Almost everyone who has been to Morocco knows the Hassan II Mosque in Casablanca, but few are familiar with the only other Moroccan mosque to allow non-Muslim visitors.
In the heart of Morocco, lies a sacred place that remains unknown to many: Tinmel Mosque. Though this hidden gem may not be familiar to you, I can assure you that it should most definitely be on the top of your Morocco travel bucket list.
Let me tell you a story, akin to the traditional hikayat (storytelling) of Morocco, so that you, too, can come to love Tinmel Mosque and her secrets as much as I do.
Finding calm in the eye of the storm
In the midst of all that is unsure, I find myself looking for my happy place in moments of meditation. I’ve lived in Morocco for over half a decade, visiting countless small towns in all of her corners. I came here as a PeaceCorps volunteer and stayed after my contract ended to continue doing development work with the people who had won my heart.
I’ve been fortunate enough to visit two dozen countries across the globe, but Morocco is the only place to feel like home since moving out of my childhood house decades ago.
I can think of countless places that bring me joy: the top of Montmartre on a quiet winter morning, sunset at Cape Sounio, bike riding in Ayutthaya, boating around the Amalfi coast, watching the sun rise from the roof of my little house in the Sahara. For me, each of those places is so much more than the scenery; each place is tied to the emotions I was feeling in the moment.
As a long-time resident in Morocco, I come to one place more than others when I tap into my happy place, my deepest moment of zen: Tinmel Mosque. Few people are aware that this place exists. Even many Moroccans I’ve spoken to have never heard of it. It’s so far off the beaten path, you aren’t always guaranteed transportation to get there. It’s small and sacred, and it evokes strong emotions of comfort and calm.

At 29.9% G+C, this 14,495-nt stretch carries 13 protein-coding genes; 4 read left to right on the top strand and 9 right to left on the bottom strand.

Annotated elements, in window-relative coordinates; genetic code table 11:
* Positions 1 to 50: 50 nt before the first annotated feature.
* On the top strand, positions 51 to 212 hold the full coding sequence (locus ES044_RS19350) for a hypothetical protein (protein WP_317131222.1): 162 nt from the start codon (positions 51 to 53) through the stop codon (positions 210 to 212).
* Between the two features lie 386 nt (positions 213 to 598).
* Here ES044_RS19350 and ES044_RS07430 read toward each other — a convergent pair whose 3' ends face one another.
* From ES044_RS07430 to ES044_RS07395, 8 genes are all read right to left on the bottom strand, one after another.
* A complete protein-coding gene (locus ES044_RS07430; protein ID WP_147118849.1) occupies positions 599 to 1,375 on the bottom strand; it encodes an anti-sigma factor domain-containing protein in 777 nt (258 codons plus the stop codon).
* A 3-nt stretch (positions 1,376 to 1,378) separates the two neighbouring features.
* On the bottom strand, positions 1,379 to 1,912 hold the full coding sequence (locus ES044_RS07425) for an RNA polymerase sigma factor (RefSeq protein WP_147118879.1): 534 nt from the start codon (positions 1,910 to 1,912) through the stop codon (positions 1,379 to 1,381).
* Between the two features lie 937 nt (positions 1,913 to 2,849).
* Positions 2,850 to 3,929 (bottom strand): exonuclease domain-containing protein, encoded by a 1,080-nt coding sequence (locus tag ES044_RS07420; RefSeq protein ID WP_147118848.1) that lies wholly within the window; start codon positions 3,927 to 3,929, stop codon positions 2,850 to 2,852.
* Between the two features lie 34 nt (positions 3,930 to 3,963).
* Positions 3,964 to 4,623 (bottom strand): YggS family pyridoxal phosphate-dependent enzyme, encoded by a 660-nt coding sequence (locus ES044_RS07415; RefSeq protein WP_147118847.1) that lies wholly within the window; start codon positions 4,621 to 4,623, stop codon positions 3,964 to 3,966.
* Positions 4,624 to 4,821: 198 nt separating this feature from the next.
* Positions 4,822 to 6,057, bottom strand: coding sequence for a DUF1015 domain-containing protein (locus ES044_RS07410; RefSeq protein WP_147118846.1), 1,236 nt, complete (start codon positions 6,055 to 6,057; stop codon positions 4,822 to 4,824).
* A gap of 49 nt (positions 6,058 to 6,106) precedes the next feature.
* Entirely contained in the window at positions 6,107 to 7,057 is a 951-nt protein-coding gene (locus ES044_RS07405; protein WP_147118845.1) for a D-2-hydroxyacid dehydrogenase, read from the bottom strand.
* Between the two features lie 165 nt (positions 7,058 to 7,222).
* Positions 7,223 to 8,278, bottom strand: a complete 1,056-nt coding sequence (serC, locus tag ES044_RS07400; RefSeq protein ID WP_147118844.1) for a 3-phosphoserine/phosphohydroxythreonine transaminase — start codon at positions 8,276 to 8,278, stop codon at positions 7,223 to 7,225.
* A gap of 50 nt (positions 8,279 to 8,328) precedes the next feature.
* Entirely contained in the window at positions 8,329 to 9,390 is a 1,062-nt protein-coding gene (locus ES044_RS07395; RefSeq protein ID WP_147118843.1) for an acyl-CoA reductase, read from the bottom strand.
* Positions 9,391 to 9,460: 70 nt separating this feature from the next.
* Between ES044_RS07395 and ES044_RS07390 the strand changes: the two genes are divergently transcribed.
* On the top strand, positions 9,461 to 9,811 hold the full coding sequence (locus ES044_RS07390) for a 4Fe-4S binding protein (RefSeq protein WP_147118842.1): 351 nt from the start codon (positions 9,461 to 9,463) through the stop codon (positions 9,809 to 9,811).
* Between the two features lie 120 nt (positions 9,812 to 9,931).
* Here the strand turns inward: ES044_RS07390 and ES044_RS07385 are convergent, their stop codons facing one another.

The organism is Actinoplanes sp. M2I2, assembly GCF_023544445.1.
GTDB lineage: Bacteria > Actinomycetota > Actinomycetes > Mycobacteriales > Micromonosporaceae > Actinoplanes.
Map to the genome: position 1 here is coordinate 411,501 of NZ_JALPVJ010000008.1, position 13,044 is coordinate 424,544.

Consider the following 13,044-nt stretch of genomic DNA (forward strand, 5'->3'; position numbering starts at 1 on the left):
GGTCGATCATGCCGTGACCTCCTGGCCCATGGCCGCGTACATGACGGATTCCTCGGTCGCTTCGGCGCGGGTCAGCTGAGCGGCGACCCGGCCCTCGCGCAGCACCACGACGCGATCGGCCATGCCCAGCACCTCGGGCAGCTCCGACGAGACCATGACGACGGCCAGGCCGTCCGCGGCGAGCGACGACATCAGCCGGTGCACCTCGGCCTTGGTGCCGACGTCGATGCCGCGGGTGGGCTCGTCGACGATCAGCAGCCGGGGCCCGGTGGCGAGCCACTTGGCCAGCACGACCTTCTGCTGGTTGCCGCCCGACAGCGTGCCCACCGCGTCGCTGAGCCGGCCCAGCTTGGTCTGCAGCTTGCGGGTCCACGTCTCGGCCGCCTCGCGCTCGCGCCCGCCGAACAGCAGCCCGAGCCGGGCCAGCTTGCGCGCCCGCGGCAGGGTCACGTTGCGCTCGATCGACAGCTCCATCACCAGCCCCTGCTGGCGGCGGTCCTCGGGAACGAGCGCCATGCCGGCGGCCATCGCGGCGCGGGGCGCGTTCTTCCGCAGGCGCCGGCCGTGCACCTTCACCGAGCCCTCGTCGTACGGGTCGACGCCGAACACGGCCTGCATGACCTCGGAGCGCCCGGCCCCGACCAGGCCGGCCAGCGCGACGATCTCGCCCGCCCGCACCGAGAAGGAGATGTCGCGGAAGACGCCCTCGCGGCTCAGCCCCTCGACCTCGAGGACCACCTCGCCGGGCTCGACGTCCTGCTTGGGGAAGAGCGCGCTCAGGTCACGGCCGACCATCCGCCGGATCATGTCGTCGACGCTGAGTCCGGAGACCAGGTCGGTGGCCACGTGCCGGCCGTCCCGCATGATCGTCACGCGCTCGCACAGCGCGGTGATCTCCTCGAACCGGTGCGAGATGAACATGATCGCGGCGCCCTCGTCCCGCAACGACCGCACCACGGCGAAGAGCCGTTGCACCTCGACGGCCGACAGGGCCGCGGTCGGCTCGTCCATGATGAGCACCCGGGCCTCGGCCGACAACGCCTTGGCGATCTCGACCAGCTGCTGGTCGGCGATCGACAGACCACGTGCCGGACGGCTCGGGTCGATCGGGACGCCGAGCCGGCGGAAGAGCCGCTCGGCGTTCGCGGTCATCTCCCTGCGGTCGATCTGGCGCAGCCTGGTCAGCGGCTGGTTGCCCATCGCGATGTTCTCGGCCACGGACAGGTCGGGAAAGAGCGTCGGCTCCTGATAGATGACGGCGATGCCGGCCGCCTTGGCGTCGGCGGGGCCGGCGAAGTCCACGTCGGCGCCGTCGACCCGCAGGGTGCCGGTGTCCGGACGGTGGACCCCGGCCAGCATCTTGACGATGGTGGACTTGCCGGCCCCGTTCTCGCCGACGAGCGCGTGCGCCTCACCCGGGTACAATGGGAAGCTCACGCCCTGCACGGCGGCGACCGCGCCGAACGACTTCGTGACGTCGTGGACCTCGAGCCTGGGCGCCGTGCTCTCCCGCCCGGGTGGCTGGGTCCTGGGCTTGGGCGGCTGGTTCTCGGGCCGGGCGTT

Off the beaten path
Most mornings when the fajr (dawn call to prayer) wakes me, I grumble a little, roll back over, and drift off to sleep for a couple more hours. That morning, however, the 5:30 prayer synced with my alarm, much to my chagrin. My dear friend Mustapha wanted to show me something he promised was like nothing I’d seen before. How could I resist?
Finding your way around the al Haouz province surrounding Marrakech takes a little knowledge of the transit system that winds through the mountains like a giant spider web. It also helps to have an unwavering gumption to wander around the Sidi Mimou taxi station just near Jemaa el-Fna until you find the right taxi or mini-bus to get you where you want to go.
Not many travel the path we intended to take, so we were at the mercy of the people. In Morocco, you can easily wait half a day for a taxi to fill, allowing you to finally embark upon your trip. I always recommend getting an early start when you want to travel here. You never know how long the trip will take.
After an hour, we were finally able to fill all six seats and head south out of the city towards Tahanout. Two winding hours later and we arrived in the tiny village of Tazalt. From there we had to catch one more mode of transportation, the small van that drives through the mountains allowing people in the small villages access to one another. Finally, we found ourselves in Tinmel.
Stepping back into history
Morocco forbids non-Muslims from entering mosques, with two exceptions: Hassan II in Casablanca and the mosque in Tinmel. While most people who visit the country are familiar with the former, not many have even heard of the latter.